I’ve picked up stitches for the first ASJ sleeve and am knitting merrily on, tapering the sleeve. 100 stitches are a mere bagatelle. Charlotte, casting on more at the beginning would widen the ASJ body and deepen the sleeve, but wouldn’t have much effect on length. I’m getting good at the geometry of this thing.

I didn’t like the picking-up, and wound up with six extra stitches. But it looks neat, and it’ll be OK if I can pick up the same number on the other sleeve. If the sun ever reappears around here, I’ll seize the moment and do the job. Artificial light, dark brown stitches to pick up, and poor eyesight are an unhappy combination.

Thursday, December 10, 2009

I got that skein wound, and had another satisfactory evening of hat-knitting. There’s no project so swiftly-completed and so heartening as a simple hat.

(If all goes according to plan, this yarn will literally have been around the world. It is Chinese cashmere which I bought from I don’t remember where they are, but assume the yarn arrived there via the Pacific or perhaps the North Pole. Thence to CT, thence to Edinburgh, and now back to China via Europe and Russia.)

The skein was broken in several places. What could that be but m*ths? Oh horror! horror! horror!

I pinned the ASJ together and tried it on last night. Size is good. EZ is right that the sleeves in their present state hit the arm at a particularly hideous point. I need another eight inches or so. I’ve now got to figure out the amount to decrease, and the rate to do it at, all by myself. I don’t like thinking, especially in December.

(Kathy, the only thing that gets me through Christmas these days is on-line shopping and starting early. Yesterday, in recognition of the fact that December was about to move into double figures, I counted how many Christmas cards remain to be written and how many days remain to do them in – and found, to my surprise and pleasure, that I don’t have to up my game. The job will get done, as long as I maintain my present peaceful rate of progress.)

Thanks for help on the asymmetrical jacket front. I looked at the Melville pattern, and browsed Ravelry, and will get VK out and look at Gaughan. But I felt as I have felt before that a jacket whose pieces were actually of different lengths would look silly and/or incompetent on me. Ambermoggie, your suggestion of the Elsewhere jacket absolutely satisfied the mood I was in. I’ve bought and printed it.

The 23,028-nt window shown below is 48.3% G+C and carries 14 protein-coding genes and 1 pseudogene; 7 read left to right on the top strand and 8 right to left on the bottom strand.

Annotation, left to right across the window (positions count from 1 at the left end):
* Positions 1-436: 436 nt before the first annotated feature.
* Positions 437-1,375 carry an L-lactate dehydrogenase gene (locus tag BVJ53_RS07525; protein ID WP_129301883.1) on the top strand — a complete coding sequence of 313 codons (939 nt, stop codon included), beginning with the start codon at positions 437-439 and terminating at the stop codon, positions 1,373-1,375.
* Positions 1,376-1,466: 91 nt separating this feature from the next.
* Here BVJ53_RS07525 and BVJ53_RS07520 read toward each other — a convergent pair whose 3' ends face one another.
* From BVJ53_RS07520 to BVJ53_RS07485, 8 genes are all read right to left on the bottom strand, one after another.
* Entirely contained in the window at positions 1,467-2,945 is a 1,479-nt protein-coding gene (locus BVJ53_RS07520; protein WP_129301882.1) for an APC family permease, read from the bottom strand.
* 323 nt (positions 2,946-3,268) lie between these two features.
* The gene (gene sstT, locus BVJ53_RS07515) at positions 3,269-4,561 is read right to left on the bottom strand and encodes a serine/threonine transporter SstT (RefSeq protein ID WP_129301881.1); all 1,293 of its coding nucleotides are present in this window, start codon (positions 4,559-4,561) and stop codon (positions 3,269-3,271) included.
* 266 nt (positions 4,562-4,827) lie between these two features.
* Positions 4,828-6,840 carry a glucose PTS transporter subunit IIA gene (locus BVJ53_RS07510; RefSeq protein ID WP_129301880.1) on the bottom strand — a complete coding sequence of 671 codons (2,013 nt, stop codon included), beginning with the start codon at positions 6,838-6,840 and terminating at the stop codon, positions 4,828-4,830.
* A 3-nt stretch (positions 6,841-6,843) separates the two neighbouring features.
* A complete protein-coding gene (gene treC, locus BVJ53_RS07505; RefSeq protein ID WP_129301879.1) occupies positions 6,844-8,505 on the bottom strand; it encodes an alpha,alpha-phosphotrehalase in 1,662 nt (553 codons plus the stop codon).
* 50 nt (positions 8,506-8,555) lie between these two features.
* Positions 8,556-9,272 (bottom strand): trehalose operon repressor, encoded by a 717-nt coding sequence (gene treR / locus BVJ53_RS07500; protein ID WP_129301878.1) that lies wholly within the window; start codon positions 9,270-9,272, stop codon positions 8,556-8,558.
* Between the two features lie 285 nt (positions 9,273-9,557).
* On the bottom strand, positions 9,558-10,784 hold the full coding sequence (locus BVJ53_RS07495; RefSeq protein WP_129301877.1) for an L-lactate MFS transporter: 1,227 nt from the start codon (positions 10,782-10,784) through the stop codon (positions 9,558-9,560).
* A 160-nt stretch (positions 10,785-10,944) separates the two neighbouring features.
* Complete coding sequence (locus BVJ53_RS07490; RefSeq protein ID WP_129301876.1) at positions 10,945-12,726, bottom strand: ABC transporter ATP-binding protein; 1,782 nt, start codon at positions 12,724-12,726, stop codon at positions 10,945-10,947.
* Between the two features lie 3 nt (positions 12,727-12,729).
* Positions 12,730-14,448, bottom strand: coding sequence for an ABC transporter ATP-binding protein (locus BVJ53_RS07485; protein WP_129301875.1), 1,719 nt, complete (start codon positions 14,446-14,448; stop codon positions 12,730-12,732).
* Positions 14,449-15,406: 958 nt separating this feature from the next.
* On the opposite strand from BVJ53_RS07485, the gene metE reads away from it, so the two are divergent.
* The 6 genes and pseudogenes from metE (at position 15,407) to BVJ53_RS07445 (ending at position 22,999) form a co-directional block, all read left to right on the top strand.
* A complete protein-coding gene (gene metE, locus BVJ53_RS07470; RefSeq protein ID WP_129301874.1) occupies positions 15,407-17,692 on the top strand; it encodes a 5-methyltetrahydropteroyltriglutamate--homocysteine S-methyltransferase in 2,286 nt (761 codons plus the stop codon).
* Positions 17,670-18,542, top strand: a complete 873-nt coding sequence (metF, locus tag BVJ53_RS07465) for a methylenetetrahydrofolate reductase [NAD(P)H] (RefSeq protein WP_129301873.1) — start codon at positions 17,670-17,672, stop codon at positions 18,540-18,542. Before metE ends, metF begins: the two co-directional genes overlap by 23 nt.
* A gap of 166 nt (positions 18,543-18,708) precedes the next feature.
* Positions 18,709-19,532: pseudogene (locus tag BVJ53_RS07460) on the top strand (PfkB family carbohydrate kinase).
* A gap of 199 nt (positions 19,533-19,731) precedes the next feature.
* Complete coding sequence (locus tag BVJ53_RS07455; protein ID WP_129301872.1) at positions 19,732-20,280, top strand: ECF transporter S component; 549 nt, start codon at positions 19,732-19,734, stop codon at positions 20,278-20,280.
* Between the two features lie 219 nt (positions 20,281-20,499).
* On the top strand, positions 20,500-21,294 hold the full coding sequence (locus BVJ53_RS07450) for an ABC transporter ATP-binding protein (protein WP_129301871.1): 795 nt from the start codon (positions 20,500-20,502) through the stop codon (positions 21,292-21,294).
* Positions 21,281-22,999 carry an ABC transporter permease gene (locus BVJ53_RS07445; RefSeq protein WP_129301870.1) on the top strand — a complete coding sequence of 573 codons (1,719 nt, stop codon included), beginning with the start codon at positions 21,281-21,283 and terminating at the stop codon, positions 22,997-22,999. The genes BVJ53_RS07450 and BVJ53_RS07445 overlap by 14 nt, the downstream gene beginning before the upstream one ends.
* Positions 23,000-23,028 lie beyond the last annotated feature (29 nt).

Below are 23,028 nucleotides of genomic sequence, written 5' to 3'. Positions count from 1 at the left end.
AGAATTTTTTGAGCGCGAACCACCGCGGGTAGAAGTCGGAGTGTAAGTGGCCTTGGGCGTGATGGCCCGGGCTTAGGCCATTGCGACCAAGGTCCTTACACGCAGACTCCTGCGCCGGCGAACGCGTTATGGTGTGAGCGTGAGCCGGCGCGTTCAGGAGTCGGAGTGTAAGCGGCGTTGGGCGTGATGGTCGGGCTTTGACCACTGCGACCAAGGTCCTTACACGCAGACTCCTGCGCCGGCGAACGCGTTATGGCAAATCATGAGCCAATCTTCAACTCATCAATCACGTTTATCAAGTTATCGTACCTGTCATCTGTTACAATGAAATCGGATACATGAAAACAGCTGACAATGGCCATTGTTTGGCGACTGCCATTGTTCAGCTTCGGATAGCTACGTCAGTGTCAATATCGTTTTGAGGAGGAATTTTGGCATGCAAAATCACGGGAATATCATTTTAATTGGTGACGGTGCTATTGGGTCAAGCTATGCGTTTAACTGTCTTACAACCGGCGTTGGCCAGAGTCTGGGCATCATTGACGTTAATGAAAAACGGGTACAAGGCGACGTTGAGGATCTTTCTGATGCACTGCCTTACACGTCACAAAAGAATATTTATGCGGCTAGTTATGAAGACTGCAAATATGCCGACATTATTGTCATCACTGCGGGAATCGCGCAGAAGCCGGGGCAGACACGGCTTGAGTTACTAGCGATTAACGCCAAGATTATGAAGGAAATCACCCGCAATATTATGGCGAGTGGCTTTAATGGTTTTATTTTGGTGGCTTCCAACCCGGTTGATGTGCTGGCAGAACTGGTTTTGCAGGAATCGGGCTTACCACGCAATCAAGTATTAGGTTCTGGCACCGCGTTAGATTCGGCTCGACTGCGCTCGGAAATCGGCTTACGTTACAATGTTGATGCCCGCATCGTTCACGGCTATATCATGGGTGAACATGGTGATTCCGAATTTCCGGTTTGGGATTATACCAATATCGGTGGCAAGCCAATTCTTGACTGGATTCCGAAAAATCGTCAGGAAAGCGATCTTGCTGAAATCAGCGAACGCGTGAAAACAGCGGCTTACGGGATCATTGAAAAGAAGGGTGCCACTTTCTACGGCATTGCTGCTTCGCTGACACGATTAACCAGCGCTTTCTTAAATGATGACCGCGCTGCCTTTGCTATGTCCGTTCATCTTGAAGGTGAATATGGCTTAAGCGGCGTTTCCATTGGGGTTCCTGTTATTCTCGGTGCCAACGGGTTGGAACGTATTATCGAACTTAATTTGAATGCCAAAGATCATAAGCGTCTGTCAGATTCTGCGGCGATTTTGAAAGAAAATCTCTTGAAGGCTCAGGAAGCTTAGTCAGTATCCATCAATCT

Elsewhere jacket: that’s a Ravelry link. If you scroll through the pics by people who have knitted it, you’ll find lots of Ambermoggie’s work. I am particularly heartened to see that it can be worked in such different yarns.


We’re going to attempt the Coen Bros’ new film again today – we aimed for it last Thursday and bailed out because my husband was hypoglycaemic at lunch time and I was exhausted after a morning of running around town.

I had a brief phase some decades ago of reading books about wine. I never got very far with drinking it. But I think I remember – although I can’t persuade Google to confirm this – that the wines of Savigney-les-Beaune have been described as “nourrissant, philosophe, et morbifuge.” I love the phrase, and yesterday, at Waitrose, I finally bought a bottle. I hope soon to consume it with friends on the shores on Loch Fyne. It was expensive but not absurdly so, and I thought, why wait any longer?

Wednesday, December 09, 2009

Thanks for the help with the ASJ – current thinking is to taper the sleeves into a garter stitch cuff of some sort, keeping the sleeves shorter than the version in Knitter’s – and for the undeserved compliments on the colours. Lorna’s Laces did it all. My only contribution was the coup de rouge, in fact several, and “Envy” to add a lime-green accent the way Kaffe does.

I bought Famous Blogger colours, especially of course “Franklin’s Panopticon”, for the sake of the bloggers. “Amy’s Vintage Office” was perhaps a mistake, in this context. I like it, but maybe not here. I see a slouch hat or socks in its future – I’ve still got two complete skeins.

Anyway, on we go. I had planned to give today to the cashmere watchcap, which has started well. Note its new Progress Bar. But the skein I’ve now got to wind turns out to be disordered. How did that happen? Not my fault. I’ve got it over the back of a chair and will have at it from time to time, but for the sake of my temper, actual knitting time had probably better be devoted to actual knitting.

The excitement here yesterday was the arrival of Father Christmas in the form of all those knitting books I ordered from Amazon last week while I was supposed to be doing on-line Christmas shopping.

“Haiku Knits” was a mistake – I knew it was a gamble. There are some nicish things, but nothing I’ll ever knit, and nothing that catches and lifts the spirit like the things in my Japanese magazine, Flat Knits of the New Style or whatever it was called.

“Painter’s Palette” – the Koigu book – is much better. With that, and with Herr Schulz when he turns up, I should be able to work out something in mosaic knitting for my Koigu stash. Choose a shape and devise little pieces to fill it. Schulz is in German and will arrive from a different source.

I haven’t even started on the Norwegian and the Swedish books.

I have found myself thinking, the last couple of days, about a wild, swoopy asymmetrical jacket. The sort of thing that looks as if you had seriously miscalculated. I hoped maybe Haiku Knits would produce one, but it doesn’t. The Anhinga has something of the spirit, except that it’s not a jacket and not very asymmetrical. Perhaps I’ll trawl the Twist Collective today.

As for photography – by accident rather than design, all five recipients of my Christmas knitting will be members of the party on Loch Fyne at Christmas. I’ll take the ASJ along and get photographs of the whole crowd.

Tuesday, December 08, 2009